Turning up the heat
Christie's intensity proves crucial to Kings' success
PHOENIX (AP) -- Doug Christie brought some much-needed defensive skill and intensity to Sacramento. His offense isn't bad, either.
Christie made the biggest shot of Sacramento's first-round playoff series with Phoenix in Game 3, and he and the Kings are just one victory away from advancing to a second-round matchup with the Los Angeles Lakers.
Sacramento, up 2-1 after beating the Suns 104-96 on their homecourt Sunday, can earn their first playoff series victory in two decades by winning again Wednesday night in Phoenix.
If the Suns win, the best-of-five series shifts back to Sacramento for the deciding fifth game on Sunday.
The Kings, who returned to Sacramento between games, want to finish it off as quickly as possible.
"I think that's going to be paramount for us, that we have that all-out effort," Christie said. "If we have to come back to Arco, then we'll have to do it again."
At 6-foot-6, Christie gives Sacramento a big defender at shooting guard, although in this series, he's been guarding playmaker Jason Kidd. He had a spectacular block of Kidd's breakaway layup during Sunday's victory.
Christie, acquired during the offseason from Toronto, gives Sacramento the kind of defensive edge that the Kings have lacked in the past. He saw that as soon as he got to Sacramento.
"Once I got to practice and got with the guys and saw the style of basketball where I could help, and that my skills could be displayed at the same time without having to look over at the coach all the time, I knew I wanted to take my game to the highest level I could," Christie said. "I am glad that I'm exceeding their expectations."
Suns coach Scott Skiles admires Christie's ability and determination.
"He's a great pickup," Skiles said. "He's a very, very good defender, a first-team all-defense defender in my opinion. He's made shots. He runs the floor. All-around, he's just having a great year for them."
Christie scored a playoff career-high 17 points, including two late 3-pointers.
The first came after Kidd slammed to the floor and bruised his hip on a drive to the basket. While he was lying there, Christie was wide-open at the other end and made the shot.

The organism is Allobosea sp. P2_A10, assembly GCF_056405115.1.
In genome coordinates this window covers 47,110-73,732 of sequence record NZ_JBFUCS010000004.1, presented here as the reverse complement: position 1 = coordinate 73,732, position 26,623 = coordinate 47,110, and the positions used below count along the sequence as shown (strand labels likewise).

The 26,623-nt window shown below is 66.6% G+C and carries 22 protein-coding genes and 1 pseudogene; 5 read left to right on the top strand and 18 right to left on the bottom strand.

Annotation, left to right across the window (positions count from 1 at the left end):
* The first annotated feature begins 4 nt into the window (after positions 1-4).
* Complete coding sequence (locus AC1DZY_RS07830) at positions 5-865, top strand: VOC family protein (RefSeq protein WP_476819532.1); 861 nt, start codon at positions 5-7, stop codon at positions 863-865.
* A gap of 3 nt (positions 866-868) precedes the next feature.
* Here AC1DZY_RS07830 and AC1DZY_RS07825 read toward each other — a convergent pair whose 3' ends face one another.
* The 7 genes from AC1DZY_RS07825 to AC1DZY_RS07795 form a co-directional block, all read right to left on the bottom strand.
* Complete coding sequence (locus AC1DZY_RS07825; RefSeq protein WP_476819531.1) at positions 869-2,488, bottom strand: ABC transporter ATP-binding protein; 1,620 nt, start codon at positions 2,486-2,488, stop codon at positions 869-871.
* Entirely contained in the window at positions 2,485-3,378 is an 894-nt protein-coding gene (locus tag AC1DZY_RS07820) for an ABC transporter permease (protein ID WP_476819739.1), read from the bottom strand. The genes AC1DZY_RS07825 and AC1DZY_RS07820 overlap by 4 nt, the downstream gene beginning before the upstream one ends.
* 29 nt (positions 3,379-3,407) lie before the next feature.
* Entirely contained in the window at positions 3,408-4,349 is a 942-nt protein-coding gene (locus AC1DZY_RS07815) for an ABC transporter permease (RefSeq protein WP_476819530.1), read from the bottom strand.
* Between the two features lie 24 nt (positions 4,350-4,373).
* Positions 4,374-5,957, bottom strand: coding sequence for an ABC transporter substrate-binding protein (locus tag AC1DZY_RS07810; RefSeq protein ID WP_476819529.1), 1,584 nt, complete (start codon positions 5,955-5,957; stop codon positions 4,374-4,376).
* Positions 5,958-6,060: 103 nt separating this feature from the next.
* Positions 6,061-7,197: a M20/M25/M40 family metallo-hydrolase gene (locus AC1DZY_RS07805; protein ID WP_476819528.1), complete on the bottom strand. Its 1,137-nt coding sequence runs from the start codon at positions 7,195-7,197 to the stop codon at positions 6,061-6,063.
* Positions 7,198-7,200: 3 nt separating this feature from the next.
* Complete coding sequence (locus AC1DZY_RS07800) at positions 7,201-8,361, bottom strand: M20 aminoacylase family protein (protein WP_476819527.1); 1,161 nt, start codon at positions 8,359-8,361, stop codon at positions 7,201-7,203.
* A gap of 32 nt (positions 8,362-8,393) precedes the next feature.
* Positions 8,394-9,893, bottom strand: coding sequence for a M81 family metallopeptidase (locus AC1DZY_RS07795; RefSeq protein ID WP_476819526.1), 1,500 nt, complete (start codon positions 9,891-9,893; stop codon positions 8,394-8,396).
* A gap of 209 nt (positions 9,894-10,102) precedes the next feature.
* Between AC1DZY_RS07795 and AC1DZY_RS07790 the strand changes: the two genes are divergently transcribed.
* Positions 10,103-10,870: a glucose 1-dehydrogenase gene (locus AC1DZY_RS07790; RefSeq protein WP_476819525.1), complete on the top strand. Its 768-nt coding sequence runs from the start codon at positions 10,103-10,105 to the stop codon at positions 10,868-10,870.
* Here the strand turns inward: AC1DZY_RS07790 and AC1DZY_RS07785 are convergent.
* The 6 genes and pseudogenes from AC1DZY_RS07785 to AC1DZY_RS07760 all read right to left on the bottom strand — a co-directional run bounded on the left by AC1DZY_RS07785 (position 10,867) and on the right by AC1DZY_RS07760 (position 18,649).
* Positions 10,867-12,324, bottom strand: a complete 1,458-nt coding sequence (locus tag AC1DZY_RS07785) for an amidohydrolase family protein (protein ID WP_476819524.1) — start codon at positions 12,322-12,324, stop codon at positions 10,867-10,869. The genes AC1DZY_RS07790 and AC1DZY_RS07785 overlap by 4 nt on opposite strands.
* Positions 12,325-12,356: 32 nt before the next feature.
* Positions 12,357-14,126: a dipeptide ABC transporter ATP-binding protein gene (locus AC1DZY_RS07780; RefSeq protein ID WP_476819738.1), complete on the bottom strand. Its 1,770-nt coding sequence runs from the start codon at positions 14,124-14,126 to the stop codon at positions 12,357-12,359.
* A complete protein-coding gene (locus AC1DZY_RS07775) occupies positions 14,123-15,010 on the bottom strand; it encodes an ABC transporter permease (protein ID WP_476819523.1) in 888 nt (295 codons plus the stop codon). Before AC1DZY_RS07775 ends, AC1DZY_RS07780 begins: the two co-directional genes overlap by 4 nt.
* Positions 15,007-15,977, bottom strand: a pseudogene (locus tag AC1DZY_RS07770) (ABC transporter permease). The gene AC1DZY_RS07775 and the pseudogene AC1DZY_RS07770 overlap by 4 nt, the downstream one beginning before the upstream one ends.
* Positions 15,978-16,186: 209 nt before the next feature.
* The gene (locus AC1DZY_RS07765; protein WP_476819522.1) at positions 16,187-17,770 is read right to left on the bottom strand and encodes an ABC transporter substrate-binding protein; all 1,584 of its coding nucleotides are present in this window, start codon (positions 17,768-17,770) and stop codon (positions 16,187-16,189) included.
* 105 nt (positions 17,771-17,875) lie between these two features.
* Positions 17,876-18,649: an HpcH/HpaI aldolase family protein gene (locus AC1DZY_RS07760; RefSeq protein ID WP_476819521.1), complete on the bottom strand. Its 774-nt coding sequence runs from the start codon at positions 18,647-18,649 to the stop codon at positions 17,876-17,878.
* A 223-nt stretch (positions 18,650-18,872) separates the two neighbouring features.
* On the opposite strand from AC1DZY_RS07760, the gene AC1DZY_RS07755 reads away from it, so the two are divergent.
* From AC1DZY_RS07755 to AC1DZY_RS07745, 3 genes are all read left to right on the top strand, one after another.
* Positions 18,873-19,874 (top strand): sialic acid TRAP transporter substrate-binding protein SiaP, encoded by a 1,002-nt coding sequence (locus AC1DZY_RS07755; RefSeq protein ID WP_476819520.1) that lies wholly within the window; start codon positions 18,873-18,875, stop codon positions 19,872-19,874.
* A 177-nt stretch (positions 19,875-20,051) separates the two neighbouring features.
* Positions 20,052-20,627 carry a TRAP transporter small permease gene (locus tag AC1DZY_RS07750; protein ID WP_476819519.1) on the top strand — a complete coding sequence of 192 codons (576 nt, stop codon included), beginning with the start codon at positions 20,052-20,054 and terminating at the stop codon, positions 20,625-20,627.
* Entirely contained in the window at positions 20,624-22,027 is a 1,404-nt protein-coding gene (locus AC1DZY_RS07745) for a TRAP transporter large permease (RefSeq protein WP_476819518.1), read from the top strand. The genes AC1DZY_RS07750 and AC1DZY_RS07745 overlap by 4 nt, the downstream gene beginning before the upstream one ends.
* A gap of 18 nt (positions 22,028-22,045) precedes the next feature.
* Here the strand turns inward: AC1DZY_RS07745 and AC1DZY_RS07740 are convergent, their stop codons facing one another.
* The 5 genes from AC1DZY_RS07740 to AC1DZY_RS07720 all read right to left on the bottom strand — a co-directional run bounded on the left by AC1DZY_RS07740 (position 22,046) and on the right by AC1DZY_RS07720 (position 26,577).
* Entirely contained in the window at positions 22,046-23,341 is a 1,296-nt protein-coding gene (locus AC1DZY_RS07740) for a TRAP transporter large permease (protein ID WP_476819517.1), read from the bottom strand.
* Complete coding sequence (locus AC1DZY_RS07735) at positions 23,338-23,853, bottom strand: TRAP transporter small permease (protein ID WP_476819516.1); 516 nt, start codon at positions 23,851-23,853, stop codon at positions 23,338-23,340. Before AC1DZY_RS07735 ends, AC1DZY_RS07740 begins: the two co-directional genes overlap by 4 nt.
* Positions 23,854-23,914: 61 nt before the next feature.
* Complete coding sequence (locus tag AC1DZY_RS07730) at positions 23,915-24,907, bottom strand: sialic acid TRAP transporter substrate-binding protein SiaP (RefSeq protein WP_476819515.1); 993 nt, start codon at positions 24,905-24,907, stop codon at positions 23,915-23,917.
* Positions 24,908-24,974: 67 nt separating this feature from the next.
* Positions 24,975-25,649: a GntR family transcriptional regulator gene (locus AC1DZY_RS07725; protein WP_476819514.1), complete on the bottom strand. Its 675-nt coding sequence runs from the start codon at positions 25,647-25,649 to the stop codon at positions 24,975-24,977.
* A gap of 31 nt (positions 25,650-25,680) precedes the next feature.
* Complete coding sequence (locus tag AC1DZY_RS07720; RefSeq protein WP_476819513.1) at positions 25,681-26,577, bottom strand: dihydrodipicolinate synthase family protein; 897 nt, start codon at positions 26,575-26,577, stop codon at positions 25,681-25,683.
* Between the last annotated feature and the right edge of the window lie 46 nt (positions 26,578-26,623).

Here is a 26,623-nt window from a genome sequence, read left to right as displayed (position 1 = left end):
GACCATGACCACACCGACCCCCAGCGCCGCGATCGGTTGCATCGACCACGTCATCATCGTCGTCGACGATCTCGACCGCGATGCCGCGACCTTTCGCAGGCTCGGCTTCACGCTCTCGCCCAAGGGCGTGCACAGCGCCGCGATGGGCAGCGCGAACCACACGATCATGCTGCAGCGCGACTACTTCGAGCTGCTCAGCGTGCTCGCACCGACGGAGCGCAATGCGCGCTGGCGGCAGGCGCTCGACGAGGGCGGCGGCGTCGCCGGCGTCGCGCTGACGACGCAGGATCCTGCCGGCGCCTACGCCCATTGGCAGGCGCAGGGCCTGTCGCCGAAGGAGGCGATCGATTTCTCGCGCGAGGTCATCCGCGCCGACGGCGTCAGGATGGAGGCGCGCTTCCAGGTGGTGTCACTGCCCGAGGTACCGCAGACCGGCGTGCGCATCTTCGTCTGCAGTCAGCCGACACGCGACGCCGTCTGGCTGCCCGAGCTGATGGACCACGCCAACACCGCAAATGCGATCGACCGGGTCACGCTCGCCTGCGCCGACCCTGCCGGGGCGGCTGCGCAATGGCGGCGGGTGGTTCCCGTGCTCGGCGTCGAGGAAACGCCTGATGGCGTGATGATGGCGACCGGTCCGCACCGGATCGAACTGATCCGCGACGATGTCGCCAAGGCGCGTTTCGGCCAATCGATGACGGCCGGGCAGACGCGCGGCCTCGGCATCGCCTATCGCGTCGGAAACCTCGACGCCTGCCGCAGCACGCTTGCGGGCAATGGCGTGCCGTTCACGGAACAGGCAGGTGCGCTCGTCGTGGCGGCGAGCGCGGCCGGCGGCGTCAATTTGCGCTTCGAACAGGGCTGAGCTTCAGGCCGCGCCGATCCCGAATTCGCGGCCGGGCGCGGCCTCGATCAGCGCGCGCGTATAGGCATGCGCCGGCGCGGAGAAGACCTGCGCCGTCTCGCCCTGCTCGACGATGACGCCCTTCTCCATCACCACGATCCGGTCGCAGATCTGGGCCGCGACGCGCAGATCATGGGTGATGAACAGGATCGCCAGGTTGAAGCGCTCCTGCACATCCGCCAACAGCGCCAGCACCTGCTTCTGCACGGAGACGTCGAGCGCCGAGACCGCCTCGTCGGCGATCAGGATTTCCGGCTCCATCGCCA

The most important basket, though, came later.
Vlade Divac had the ball inside and as he tumbled backward to the floor, somehow flung it out to Christie, who sank a 3-pointer that put Sacramento ahead 97-92 with 1:03 remaining.
"There's a lot being said about the shot that went in," Christie said, "but just to be able to be falling down, be 7-foot and make a play like that is big-time."
Kidd, who was limping slightly Monday but said he'd be fine by Wednesday, gives Christie the ultimate compliment of being "a team player."
"He's very unselfish. He doesn't have to score," Kidd said. "He's kind of found his niche, and that's what a team player is all about. He's one of those team guys."
Those three combined for 46 points a game in the regular-season. They were 9-for-29 from the field for 28 points on Sunday.
Marion was the worst. The high-leaping second-year forward had become one of the most spectacular players in the NBA this season. But he was just 4-for-15 in this game. Among his misses were short-range jumpers that he had made routinely during the regular season. He also drew two quick fouls because he left his feet on Peja Stojakovic's head fakes.
Kidd said Marion is discovering what it's like to be a player expected to be a major force in a big playoff game.
"This is Shawn's second playoffs. He's young," Kidd said. "There are a lot of high expectations of Shawn. This is a new role for Shawn, and he's learning."